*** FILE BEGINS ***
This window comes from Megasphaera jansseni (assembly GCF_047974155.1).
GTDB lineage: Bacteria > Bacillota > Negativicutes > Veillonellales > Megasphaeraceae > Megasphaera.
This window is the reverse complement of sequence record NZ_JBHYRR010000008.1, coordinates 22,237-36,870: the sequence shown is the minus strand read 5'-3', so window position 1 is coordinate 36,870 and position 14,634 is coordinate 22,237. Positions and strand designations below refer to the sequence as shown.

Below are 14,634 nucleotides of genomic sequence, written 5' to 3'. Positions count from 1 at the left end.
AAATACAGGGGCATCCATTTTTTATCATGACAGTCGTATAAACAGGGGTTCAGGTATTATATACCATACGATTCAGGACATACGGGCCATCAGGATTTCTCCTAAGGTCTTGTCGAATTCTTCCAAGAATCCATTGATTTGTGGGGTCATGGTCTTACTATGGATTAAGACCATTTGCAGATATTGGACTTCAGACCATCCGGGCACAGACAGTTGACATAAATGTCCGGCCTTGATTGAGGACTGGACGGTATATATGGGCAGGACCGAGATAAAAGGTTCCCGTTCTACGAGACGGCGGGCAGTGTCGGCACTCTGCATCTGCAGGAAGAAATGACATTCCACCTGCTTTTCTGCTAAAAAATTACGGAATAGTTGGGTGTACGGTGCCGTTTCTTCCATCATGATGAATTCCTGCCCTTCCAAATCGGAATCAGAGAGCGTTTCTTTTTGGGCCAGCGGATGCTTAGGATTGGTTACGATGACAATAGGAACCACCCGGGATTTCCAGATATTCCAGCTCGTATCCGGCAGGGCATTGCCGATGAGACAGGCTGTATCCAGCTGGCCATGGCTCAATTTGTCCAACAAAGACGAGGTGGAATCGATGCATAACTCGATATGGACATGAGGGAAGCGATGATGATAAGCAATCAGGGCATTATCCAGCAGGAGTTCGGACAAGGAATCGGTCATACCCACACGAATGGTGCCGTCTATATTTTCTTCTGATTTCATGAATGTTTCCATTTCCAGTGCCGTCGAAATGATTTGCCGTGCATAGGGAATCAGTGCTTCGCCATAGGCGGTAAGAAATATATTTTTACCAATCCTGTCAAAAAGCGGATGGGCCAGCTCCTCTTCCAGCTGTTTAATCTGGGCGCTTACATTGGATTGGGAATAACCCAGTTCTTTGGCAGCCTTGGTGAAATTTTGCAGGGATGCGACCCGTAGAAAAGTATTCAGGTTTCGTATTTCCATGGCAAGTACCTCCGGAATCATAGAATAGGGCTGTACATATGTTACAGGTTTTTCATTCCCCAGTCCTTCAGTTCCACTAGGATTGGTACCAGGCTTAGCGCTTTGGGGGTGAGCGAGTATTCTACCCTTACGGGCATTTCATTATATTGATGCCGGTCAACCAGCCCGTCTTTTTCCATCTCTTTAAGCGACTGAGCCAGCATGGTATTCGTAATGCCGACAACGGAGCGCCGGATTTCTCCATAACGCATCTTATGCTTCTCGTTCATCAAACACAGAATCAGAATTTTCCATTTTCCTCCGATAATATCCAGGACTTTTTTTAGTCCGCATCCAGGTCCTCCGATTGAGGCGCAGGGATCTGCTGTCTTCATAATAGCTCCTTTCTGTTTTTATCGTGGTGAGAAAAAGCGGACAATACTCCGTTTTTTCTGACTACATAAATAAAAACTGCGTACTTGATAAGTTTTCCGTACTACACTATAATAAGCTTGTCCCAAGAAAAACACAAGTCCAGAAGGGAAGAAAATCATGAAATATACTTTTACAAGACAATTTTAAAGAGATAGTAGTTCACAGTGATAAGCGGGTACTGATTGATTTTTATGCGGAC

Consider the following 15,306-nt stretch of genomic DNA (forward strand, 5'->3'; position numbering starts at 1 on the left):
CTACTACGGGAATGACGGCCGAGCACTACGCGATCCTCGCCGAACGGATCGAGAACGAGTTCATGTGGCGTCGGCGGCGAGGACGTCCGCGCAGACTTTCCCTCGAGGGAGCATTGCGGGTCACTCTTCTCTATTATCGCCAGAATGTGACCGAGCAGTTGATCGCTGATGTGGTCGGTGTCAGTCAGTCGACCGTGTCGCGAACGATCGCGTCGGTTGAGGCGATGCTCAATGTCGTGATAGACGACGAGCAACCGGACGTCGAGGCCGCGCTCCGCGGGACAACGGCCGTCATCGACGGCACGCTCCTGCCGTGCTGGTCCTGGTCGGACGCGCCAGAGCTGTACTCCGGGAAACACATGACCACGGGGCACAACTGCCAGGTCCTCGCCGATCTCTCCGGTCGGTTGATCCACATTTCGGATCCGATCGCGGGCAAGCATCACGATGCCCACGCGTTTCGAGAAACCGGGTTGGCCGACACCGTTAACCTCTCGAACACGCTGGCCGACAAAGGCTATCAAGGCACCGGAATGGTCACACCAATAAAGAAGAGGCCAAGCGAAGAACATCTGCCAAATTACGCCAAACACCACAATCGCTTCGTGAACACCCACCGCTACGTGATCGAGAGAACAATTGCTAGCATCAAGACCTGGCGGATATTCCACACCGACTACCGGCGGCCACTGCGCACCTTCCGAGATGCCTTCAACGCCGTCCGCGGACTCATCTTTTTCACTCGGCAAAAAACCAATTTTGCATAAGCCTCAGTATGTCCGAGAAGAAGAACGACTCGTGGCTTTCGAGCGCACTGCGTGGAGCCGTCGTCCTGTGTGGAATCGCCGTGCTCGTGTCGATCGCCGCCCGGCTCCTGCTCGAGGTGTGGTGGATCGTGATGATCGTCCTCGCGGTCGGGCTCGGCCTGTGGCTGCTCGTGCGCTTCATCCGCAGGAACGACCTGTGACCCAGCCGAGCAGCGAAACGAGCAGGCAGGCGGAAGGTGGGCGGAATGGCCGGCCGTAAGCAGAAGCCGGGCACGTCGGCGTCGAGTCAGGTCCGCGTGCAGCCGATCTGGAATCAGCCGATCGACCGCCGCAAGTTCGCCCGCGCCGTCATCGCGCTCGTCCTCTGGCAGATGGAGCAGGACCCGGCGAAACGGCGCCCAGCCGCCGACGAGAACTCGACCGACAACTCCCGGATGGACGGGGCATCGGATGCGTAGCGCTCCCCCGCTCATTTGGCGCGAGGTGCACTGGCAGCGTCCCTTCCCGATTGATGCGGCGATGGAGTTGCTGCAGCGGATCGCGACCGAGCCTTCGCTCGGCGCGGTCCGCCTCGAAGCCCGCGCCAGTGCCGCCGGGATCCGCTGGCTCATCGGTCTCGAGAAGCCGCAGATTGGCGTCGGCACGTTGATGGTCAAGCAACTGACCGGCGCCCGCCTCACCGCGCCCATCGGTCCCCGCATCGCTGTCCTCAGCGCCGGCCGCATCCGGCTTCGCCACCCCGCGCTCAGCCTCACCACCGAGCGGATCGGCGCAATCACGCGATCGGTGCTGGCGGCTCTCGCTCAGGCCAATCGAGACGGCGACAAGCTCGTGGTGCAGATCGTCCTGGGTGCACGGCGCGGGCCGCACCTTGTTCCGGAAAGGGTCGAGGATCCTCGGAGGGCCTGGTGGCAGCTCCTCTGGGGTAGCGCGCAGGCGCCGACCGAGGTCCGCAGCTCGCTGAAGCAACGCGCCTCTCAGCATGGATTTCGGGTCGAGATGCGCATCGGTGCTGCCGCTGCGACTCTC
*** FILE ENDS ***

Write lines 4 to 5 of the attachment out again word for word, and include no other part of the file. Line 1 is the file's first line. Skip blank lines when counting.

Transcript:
Below are 14,634 nucleotides of genomic sequence, written 5' to 3'. Positions count from 1 at the left end.
AAATACAGGGGCATCCATTTTTTATCATGACAGTCGTATAAACAGGGGTTCAGGTATTATATACCATACGATTCAGGACATACGGGCCATCAGGATTTCTCCTAAGGTCTTGTCGAATTCTTCCAAGAATCCATTGATTTGTGGGGTCATGGTCTTACTATGGATTAAGACCATTTGCAGATATTGGACTTCAGACCATCCGGGCACAGACAGTTGACATAAATGTCCGGCCTTGATTGAGGACTGGACGGTATATATGGGCAGGACCGAGATAAAAGGTTCCCGTTCTACGAGACGGCGGGCAGTGTCGGCACTCTGCATCTGCAGGAAGAAATGACATTCCACCTGCTTTTCTGCTAAAAAATTACGGAATAGTTGGGTGTACGGTGCCGTTTCTTCCATCATGATGAATTCCTGCCCTTCCAAATCGGAATCAGAGAGCGTTTCTTTTTGGGCCAGCGGATGCTTAGGATTGGTTACGATGACAATAGGAACCACCCGGGATTTCCAGATATTCCAGCTCGTATCCGGCAGGGCATTGCCGATGAGACAGGCTGTATCCAGCTGGCCATGGCTCAATTTGTCCAACAAAGACGAGGTGGAATCGATGCATAACTCGATATGGACATGAGGGAAGCGATGATGATAAGCAATCAGGGCATTATCCAGCAGGAGTTCGGACAAGGAATCGGTCATACCCACACGAATGGTGCCGTCTATATTTTCTTCTGATTTCATGAATGTTTCCATTTCCAGTGCCGTCGAAATGATTTGCCGTGCATAGGGAATCAGTGCTTCGCCATAGGCGGTAAGAAATATATTTTTACCAATCCTGTCAAAAAGCGGATGGGCCAGCTCCTCTTCCAGCTGTTTAATCTGGGCGCTTACATTGGATTGGGAATAACCCAGTTCTTTGGCAGCCTTGGTGAAATTTTGCAGGGATGCGACCCGTAGAAAAGTATTCAGGTTTCGTATTTCCATGGCAAGTACCTCCGGAATCATAGAATAGGGCTGTACATATGTTACAGGTTTTTCATTCCCCAGTCCTTCAGTTCCACTAGGATTGGTACCAGGCTTAGCGCTTTGGGGGTGAGCGAGTATTCTACCCTTACGGGCATTTCATTATATTGATGCCGGTCAACCAGCCCGTCTTTTTCCATCTCTTTAAGCGACTGAGCCAGCATGGTATTCGTAATGCCGACAACGGAGCGCCGGATTTCTCCATAACGCATCTTATGCTTCTCGTTCATCAAACACAGAATCAGAATTTTCCATTTTCCTCCGATAATATCCAGGACTTTTTTTAGTCCGCATCCAGGTCCTCCGATTGAGGCGCAGGGATCTGCTGTCTTCATAATAGCTCCTTTCTGTTTTTATCGTGGTGAGAAAAAGCGGACAATACTCCGTTTTTTCTGACTACATAAATAAAAACTGCGTACTTGATAAGTTTTCCGTACTACACTATAATAAGCTTGTCCCAAGAAAAACACAAGTCCAGAAGGGAAGAAAATCATGAAATATACTTTTACAAGACAATTTTAAAGAGATAGTAGTTCACAGTGATAAGCGGGTACTGATTGATTTTTATGCGGAC